Ankara - the capital of Turkey
The capital of Turkey, Ankara, is one of the oldest settlements in Asia Minor. More than four million people live here now.
History of the city
The exact date of the foundation of the city is not known, but the first mentions of it date back to the 7th century BC. Then he bore the name Angira. The twentieth century marked the beginning of the city's political growth. In the 20th year, Ankara was chosen as the site of the Great National Assembly, and in the 23rd year, the city became the capital..
The capital of Turkey harmoniously combines the culture and architecture of the East and West, and the territory of the city itself has a conditional gradation, dividing into two parts. The modern part of Ankara is a typical European city with wide avenues, hotels and numerous entertainment venues. Its historical center combines landmarks from different periods.
- The observation towers of the Citadel, probably the most interesting place in the old part of the city, offer a beautiful view of the entire capital. Inside the complex is the oldest residential area in the whole city, the cobbled streets of which have retained all the charm of ancient Ankara.
- The next place is the mausoleum of Ataturk, located in the Maltepe quarter. The new ruler, before taking office, necessarily pays a visit to the sarcophagus of the founder of the state. The mausoleum is built on a hill and is a real museum of his personal substances.
- The largest mosque in the country is also located in the city. It is a building in the classic Ottoman style. You can admire the masterpiece of architecture by looking at Kyzylai Square. Another mosque, built in the 15th century, still receives believers..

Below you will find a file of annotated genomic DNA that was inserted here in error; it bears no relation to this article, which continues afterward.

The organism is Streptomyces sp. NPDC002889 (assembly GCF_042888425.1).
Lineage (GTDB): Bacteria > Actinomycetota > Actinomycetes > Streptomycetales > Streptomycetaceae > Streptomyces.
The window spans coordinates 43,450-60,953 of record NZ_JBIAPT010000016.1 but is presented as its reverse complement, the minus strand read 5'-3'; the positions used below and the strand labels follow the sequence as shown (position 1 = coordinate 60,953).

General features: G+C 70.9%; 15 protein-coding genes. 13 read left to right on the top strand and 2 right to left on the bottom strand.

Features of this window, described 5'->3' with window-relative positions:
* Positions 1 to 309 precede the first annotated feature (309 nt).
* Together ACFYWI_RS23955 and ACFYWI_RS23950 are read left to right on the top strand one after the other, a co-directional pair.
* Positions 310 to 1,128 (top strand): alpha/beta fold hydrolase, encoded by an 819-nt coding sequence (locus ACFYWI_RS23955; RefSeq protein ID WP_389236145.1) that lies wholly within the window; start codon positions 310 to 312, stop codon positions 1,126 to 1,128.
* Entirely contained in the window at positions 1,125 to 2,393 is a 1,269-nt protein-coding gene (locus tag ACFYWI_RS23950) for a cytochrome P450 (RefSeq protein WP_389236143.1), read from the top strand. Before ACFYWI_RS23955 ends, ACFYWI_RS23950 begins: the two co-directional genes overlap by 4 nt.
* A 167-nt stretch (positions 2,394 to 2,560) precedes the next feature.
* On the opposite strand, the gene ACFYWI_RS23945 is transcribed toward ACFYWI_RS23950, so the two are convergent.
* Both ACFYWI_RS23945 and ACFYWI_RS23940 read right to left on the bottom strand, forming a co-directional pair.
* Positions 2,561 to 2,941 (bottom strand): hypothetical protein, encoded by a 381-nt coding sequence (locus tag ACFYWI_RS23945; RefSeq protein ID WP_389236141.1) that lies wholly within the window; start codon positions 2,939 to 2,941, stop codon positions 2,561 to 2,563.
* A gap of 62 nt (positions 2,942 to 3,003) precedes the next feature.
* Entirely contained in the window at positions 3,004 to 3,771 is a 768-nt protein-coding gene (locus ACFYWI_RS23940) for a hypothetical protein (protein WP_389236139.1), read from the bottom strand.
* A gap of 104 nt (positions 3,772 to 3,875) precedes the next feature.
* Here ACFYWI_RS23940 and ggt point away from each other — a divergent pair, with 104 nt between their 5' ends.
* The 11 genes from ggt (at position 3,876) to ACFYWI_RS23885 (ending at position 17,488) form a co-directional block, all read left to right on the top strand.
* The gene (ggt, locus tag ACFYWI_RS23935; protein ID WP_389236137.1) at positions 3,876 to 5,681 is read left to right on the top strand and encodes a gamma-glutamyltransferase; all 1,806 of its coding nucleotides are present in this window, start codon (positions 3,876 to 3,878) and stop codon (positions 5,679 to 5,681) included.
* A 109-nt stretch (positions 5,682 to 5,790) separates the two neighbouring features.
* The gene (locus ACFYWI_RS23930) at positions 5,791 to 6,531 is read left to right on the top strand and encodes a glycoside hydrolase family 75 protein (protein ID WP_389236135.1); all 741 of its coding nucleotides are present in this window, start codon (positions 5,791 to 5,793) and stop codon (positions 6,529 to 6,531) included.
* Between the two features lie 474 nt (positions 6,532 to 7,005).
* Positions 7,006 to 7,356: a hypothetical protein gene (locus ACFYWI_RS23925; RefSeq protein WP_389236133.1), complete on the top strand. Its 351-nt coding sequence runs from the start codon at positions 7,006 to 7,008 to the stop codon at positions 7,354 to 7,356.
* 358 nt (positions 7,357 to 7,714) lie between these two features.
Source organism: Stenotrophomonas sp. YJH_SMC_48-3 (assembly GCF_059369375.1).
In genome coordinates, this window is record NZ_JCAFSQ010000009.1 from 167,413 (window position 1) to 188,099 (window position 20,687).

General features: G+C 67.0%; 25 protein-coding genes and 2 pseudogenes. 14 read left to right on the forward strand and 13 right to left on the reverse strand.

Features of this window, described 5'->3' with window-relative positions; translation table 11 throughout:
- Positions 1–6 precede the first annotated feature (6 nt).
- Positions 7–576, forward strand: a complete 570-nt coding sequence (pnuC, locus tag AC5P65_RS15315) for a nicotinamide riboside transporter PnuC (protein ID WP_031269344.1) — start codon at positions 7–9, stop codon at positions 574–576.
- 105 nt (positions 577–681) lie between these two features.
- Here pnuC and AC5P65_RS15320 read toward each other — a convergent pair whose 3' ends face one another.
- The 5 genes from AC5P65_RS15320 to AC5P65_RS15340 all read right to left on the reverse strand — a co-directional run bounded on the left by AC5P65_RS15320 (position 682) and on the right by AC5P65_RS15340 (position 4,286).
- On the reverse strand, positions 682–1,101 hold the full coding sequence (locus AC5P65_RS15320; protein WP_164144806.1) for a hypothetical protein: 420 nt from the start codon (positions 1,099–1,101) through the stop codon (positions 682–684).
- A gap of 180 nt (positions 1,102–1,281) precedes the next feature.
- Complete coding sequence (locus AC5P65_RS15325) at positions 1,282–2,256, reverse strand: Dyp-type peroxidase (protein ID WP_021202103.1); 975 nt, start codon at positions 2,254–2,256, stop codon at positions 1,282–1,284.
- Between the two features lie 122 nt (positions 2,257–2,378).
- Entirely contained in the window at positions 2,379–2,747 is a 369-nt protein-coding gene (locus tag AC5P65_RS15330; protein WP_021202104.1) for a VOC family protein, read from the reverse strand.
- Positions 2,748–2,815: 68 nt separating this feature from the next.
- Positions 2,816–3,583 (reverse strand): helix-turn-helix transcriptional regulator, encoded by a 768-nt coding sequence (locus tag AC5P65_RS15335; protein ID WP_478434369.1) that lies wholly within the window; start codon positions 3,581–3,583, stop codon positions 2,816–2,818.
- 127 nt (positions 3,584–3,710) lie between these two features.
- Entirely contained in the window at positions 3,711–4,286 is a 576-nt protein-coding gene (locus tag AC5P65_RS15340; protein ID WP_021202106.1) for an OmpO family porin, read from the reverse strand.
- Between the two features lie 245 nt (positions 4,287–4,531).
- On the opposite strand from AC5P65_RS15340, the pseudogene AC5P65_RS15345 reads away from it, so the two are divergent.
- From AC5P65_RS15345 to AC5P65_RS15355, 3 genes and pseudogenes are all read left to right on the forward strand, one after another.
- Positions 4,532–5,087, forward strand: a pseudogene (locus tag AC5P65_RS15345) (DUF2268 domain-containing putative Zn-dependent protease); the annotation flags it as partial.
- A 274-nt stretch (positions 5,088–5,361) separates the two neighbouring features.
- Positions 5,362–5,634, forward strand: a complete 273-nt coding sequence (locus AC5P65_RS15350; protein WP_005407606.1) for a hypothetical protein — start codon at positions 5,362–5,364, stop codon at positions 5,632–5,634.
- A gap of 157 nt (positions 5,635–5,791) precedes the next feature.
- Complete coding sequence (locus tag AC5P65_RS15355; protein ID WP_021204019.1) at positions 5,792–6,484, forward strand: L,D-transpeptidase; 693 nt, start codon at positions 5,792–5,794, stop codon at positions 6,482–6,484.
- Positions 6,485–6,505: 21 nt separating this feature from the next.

- The Temple of Augustine and Roma, unfortunately, which has not survived to our times in its original state, is attractive because it was a Christian church. Miraculously preserved inscriptions on the walls are a chronicle of the era of the reign of Emperor Julian.
- It is simply impossible not to stroll through the Museum of Anatolian Civilizations. Here you can trace the evolution of Turkey, from the Paleolithic period to the end of the Roman era..
- The former baths have become a place where you can see the cult and household items that belonged to the Hittites and Phrygians. The Ethnographic Museum has preserved a unique collection of jewelry, national costumes and musical instruments.
- On one of the busiest streets of the city - Salman ("Copper Alley") - there is a huge number of artisans' shops and small shops. Here you can buy any souvenirs belonging to local craftsmen: vases, patterned people, cigarette cases, openwork candlesticks and many other gizmos.